Riverview Animal Hospital provides a wide range of services for bone injuries. Should your pet have an orthopedic condition, Dr. Francis Arsenault is available to ensure your pet’s orthopedic needs are taken care of. Dr. Arsenault has been committed to Riverview Animal Hospital for over 40 years. The majority of his operating room time is dedicated to orthopedic surgeries on our patients, as well as on referrals from all corners of Atlantic Canada. With numerous orthopedic courses, training from Dr. Caroline Runyon and over 40 years of experience, his knowledge of orthopedic conditions is extensive. If your pet has an orthopedic concern, you can rest assured that your pet is in good hands. Call us anytime day or night for more information.
Dr. Caroline Runyon is an extensively trained orthopedic surgeon that has been working closely with Riverview Animal hospital since 2012. Each month, Dr. Runyon offers her orthopedic expertise to her clients from across Atlantic Canada. Her vast knowledge in all areas of orthopedic surgery, including complicated spinal surgery is a huge asset to the pets of Atlantic Canada. As Chief of Small Animal Surgery for many years at the UPEI Atlantic Veterinary College, she is an excellent teacher to our veterinarians and we are grateful to have her as part of our team.
From screening, diagnosing, repairing and post-operative care of your pet, our team is trained and ready to help if your pet presents with an orthopedic injury. Our services include advanced surgical techniques for cruciate ruptures, Limb deformation corrections, fracture repairs, luxating patella surgery, hip and elbow evaluations through OFA, elbow and shoulder surgery, back surgery including myelograms, and extracapsular cruciate repair.
What is a TPLO?
Tibial Plateau levelling osteotomy (TPLO) TPLO surgery is performed in dogs that have torn their ACL (Anterior Cruciate Ligament). Although this can occur with any breed, ACL tears are most common in young, athletic, large breed dogs, and older overweight large breed dogs. Dogs can have an acute tear which usually occurs while running or roughhousing, which causes sudden lameness. Older, usually overweight, dogs can have ligaments that stretch that then tear partially or fully tear after as little as a small jump.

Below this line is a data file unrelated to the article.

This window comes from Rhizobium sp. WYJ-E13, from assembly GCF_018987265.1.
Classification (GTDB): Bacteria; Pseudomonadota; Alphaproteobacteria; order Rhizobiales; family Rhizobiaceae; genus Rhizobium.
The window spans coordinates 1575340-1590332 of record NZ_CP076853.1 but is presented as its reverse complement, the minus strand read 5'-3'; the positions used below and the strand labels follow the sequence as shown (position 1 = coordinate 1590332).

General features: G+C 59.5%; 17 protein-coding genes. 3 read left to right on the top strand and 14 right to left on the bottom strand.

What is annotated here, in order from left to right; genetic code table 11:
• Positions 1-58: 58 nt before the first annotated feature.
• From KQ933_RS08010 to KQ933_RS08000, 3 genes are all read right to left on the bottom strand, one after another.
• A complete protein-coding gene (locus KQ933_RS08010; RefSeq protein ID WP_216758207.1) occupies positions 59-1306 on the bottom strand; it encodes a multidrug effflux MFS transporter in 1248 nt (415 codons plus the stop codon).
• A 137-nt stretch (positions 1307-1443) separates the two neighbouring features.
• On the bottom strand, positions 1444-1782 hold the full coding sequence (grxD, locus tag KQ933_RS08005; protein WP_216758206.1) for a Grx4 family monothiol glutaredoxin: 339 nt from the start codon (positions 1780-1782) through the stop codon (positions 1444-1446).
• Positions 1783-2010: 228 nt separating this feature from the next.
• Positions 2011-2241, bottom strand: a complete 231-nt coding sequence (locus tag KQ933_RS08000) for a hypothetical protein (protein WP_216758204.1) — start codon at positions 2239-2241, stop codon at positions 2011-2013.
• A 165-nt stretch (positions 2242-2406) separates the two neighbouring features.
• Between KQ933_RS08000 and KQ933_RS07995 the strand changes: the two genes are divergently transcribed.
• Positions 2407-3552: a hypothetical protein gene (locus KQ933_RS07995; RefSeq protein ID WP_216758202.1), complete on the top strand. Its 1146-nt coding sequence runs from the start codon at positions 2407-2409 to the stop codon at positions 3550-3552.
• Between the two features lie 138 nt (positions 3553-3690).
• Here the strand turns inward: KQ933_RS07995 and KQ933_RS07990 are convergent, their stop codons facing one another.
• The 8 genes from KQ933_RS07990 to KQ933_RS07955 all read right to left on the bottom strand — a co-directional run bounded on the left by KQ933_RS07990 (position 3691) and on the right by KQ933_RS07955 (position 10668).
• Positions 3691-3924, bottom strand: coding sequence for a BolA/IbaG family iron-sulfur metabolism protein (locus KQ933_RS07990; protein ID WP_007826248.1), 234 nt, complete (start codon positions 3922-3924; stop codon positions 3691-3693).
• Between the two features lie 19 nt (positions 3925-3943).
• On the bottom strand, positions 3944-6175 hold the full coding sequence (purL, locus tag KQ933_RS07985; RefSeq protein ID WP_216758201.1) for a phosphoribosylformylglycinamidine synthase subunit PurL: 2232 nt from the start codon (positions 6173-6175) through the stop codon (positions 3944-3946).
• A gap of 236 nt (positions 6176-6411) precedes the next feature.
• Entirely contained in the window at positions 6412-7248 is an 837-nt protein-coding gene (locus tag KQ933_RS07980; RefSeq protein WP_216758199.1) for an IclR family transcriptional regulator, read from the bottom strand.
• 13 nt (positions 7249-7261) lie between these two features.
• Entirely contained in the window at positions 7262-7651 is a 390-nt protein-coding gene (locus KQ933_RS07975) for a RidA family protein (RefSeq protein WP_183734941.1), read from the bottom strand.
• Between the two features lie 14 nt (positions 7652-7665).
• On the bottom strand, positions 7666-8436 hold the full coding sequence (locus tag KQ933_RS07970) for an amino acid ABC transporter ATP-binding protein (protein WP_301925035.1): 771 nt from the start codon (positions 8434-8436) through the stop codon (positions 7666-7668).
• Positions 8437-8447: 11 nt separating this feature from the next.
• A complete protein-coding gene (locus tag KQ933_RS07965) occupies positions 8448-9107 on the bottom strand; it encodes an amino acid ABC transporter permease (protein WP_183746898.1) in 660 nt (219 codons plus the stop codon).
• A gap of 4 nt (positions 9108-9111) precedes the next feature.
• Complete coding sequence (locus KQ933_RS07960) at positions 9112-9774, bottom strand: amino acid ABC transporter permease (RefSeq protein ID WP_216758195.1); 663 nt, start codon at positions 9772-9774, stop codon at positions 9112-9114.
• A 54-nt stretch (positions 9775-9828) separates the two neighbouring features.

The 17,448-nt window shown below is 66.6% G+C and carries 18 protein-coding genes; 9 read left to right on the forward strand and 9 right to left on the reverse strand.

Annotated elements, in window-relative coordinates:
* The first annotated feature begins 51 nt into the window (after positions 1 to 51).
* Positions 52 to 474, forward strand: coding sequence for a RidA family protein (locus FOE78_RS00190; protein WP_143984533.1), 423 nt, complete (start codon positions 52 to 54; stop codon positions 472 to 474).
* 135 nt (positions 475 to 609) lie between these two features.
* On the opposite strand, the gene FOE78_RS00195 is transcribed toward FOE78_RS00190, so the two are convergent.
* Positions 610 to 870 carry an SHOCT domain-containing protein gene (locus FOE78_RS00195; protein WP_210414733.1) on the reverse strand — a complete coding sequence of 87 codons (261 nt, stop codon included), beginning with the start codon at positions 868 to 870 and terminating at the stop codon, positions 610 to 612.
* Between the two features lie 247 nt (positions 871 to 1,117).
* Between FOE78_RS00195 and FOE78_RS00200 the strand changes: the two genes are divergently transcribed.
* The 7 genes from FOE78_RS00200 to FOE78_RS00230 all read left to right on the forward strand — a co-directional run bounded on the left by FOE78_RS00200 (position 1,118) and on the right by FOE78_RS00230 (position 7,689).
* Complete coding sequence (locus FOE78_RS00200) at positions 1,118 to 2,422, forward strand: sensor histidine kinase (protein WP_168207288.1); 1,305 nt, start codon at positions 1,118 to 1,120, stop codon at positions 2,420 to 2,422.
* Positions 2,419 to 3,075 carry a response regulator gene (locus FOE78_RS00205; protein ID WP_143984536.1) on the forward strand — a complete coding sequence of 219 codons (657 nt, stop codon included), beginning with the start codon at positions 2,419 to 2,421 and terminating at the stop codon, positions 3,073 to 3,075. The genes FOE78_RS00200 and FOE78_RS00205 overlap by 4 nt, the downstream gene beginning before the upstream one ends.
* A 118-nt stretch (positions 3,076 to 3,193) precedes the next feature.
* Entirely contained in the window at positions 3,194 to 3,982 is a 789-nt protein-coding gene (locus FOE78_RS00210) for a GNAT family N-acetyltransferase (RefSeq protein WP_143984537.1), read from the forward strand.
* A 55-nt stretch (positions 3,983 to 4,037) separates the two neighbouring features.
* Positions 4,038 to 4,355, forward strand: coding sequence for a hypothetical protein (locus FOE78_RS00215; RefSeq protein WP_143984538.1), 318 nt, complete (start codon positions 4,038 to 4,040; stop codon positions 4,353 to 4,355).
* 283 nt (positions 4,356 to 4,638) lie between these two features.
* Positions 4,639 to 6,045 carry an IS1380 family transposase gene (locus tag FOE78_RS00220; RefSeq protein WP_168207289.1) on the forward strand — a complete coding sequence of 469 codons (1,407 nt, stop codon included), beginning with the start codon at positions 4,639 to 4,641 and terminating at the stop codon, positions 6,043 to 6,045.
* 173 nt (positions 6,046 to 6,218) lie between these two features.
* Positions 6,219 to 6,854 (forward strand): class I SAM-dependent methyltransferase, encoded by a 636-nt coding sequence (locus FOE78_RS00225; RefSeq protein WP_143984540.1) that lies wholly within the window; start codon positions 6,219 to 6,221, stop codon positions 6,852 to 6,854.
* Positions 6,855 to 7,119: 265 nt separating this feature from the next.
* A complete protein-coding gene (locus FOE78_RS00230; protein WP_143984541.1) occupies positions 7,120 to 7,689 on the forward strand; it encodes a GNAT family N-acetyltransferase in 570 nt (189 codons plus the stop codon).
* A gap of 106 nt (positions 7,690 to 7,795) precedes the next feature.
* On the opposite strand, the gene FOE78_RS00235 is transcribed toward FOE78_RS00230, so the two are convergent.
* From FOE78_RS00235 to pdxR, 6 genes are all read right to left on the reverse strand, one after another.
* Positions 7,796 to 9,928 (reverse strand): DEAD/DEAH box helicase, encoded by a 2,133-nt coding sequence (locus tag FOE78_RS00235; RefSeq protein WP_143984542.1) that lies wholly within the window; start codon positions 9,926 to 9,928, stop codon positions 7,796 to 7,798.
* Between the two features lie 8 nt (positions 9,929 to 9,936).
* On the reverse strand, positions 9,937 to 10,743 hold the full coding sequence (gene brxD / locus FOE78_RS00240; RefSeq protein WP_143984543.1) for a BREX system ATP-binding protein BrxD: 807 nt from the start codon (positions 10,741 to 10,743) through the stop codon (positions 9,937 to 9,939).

How is an ACL rupture diagnosed?
Dogs most commonly present to the clinic with the non-weight bearing lameness of the affected hind leg. Your veterinarian will examine the leg and can diagnose a torn ACL by feeling the leg and performing two separate tests. Tibial drawer – where the doctor will stabilize the femur (top bone in leg) with one hand and moves the tibia (lower bone). If the ligament is ruptured the bones will move like a drawer. The doctor will also do a tibial compression which includes stabilizing the femur and flexing the hock. The tibia will move abnormally if the ligament is ruptured.
What is involved in the surgery?
Your dog’s usual stay at our hospital for this surgery will be two days. This way we can closely monitor and provide pain medications every four hours as your dog needs it. We have trained registered veterinary technicians that monitor your pet closely. The surgery consists of making a cut in the tibia bone of your dogs lower leg, a plate and screws are placed to adjust the angle of the knee, so that the ruptured ligament is no longer needed.
What is patella luxation surgery? (Unilateral and Bilateral)
Patella luxation is when your pets kneecap moves out of the grove it usually sits in. and can cause a lot of discomfort to your pet. Patella Luxation is graded on a scale from 1 to 5. If your pet’s condition is considered two or higher, surgery is needed to correct the condition, before the condition can cause more injury to the leg, such as cruciate ligament injuries. Patella luxation is one of the most common orthopedic conditions in dogs, where small breeds such as Yorkie’s are most commonly affected, although we are starting to see a higher number of large breed dogs like labs with this condition.
What are the symptoms?
Often times, owners come to our veterinarians noting intermittent lameness. Occasionally, they will note that their dog stops and yelps in discomfort for no reason. Some dogs won’t jump, they will not go on beds or couches, and they will not climb stairs. These can all be signs of patella luxation.
List of orthopedic surgeries we perform
- Extracapsular CCL Repair
- Osteochondritis Dissecans-OCD
- Ulnar Ostectomy (unilateral and Bilateral)
- Femoral Head Ostectomy (canine and Feline)
- Fracture repairs-Simple and Complicated with hardware
- Madiular fractures
- Fracture Coronoid Process-FCP
- Spinal Surgery